A meal. It is more than just food. There is the purpose: sustenance, nutrition, the hollow need for fuel. And yet it is much more than that. There is creativity, pleasure. There is the gift. A meal is a gift we give to those around us. Like any gift, it merits effort. There is risk, of course; the usual vulnerabilities. How much of yourself you put into it, the extent of exposure, reveals something about your relationship with the eater. Is it a relationship of hope? Is it adventurous, explorative? Is it convenient; do you put in the minimal effort? Is it just food? Are you afraid; do you avoid criticism, play safe? Dare you risk the flair of something new or untried? Are you willing to fail, to disappoint?
Beginning with love, it starts with the recipe. A template, a formula of sorts. A recipe in your mind, learned through trial or experience. A recipe on the page. It doesn’t matter which. It is an idea. You gather your ingredients, lay out your vegetables, your meat (if you choose), your sauces, your flavourings. You gather your tools – the heavy pans you bought when you cooked more, cared more, in the days when meals were more than just a necessity, a habit. This is one of those days. It is important to get it right.
You take your vegetables in order of need. The sharp knife from the knife block. An onion, finely chopped. Once you begin flow inevitably follows; the familiar motion of hand and knife, the bite as it slices, the tap as the knife hits the board. You sense the music in the rhythm of repetition, the familiarity of the task. Your hands have done this before; you can trust them. Your mind can wander; the body is occupied, tied, momentarily to a place. There is the mysterious pleasure of chopping mushrooms (for who doesn’t love chopping mushrooms: their waxen quality, the slight resistance as the knife sinks in, the smooth cut. Repeat. Even my kids, avoiders of labour, will hover when there are mushrooms to be cut). Light under the pan. A slug of oil, unmeasured, the bottle tipped and held for just long enough. One by one the ingredients stack up. This is a creative task, built step by step with care and a dash of flair. A slop of this, a pinch of that. This is what makes it personal. You bring a spoonful of smoky sauce to your lips, blow, taste.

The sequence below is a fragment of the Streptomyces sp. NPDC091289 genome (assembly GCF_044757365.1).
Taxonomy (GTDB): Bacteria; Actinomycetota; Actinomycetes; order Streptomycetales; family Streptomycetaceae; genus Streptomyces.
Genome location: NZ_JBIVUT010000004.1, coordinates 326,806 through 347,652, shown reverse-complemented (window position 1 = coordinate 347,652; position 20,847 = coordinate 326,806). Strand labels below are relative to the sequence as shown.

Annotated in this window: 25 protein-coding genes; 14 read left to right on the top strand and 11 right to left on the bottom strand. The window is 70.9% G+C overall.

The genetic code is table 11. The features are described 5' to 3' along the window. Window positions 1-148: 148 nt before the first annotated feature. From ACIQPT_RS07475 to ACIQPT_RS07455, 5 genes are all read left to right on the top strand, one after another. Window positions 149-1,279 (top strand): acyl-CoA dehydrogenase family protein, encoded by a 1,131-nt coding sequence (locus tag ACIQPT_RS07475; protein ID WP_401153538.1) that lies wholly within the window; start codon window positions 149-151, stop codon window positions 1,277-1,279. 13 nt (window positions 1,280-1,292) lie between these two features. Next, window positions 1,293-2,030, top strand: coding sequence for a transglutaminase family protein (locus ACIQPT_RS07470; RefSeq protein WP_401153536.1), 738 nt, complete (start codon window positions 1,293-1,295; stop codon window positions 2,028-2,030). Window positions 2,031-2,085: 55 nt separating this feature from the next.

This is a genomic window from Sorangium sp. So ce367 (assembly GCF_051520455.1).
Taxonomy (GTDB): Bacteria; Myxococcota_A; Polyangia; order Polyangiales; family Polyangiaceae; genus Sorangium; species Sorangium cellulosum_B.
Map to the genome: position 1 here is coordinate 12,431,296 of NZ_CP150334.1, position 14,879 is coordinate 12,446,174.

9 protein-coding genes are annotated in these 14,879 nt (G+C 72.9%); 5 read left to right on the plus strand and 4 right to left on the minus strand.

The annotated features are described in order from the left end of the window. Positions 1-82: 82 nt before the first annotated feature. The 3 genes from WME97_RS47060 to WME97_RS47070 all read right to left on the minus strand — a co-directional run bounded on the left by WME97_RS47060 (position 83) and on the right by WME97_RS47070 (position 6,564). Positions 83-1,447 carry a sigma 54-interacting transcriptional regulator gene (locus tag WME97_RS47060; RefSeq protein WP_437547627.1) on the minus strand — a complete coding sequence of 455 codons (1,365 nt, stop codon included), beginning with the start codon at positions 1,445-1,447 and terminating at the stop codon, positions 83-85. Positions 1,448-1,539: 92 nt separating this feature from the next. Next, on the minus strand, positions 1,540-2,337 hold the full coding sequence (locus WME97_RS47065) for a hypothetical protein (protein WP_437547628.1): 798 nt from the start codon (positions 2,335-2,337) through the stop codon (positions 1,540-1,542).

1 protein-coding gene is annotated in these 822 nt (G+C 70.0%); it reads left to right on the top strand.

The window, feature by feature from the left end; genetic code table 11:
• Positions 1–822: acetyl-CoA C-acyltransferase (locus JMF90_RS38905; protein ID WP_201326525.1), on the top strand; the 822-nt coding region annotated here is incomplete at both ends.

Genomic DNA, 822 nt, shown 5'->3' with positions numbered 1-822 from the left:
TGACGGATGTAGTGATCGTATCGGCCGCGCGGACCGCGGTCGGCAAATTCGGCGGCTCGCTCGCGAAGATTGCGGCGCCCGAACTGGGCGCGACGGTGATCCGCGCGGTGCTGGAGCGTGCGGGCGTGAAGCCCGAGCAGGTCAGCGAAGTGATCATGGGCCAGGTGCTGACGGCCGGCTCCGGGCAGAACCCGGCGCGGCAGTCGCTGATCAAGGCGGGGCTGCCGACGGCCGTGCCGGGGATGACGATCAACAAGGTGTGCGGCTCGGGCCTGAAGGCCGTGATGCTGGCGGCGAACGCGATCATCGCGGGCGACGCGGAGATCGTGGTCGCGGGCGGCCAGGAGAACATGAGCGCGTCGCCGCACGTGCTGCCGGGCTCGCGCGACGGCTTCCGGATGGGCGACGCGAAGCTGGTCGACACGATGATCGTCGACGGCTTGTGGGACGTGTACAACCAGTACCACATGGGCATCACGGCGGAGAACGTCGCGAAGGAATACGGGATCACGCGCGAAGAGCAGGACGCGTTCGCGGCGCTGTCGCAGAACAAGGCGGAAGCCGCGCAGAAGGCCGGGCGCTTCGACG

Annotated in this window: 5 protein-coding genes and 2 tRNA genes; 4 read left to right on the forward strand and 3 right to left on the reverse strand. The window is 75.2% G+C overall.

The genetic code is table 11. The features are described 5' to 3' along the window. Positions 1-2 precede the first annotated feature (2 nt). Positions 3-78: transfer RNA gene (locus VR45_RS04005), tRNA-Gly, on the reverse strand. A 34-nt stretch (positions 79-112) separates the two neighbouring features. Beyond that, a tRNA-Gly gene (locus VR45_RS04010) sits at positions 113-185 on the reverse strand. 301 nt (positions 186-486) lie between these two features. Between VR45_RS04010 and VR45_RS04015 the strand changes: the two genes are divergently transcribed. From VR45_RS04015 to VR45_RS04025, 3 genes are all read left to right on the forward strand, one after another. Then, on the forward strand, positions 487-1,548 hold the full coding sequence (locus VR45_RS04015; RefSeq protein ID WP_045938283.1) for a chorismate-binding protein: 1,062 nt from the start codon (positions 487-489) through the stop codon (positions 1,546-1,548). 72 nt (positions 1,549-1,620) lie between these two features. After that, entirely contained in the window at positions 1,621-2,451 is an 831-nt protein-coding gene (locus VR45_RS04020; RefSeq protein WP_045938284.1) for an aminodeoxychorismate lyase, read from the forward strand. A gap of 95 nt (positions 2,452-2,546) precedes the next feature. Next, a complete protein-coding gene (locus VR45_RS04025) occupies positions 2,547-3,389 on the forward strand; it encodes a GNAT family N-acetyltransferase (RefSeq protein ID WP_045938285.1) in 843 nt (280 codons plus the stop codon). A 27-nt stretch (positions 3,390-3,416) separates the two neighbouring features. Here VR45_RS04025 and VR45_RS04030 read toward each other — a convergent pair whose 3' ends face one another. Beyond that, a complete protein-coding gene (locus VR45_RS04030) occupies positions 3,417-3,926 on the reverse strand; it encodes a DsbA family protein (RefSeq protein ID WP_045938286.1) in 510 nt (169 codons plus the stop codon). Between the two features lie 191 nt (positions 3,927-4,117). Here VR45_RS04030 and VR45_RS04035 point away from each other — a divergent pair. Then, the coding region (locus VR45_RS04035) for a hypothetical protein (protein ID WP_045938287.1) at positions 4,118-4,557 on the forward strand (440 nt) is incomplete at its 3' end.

Time passes, but it is good time. You feel the strength in your arm, a certainty of movement. The warmth of the sauce rises, scent spills out into the room. The pot is a-bubble. Sauce thickens, over time. You could leave and risk burning, but it is better to be here. The mind is free to muse. There is nothing more pressing that this.
You stand tall, stirring, feeling the coolness flow from the stone beneath your feet, rising through your body, making you stand straighter, your shoulders held back, relaxed. Here, in this moment, you are in command.
And then it is done. The food flows from the pan to plate. Family gathers: this is what it is about. The silverware shines, water gleams in clean glasses. There is laughter, talk. The food is good, as you knew it would be.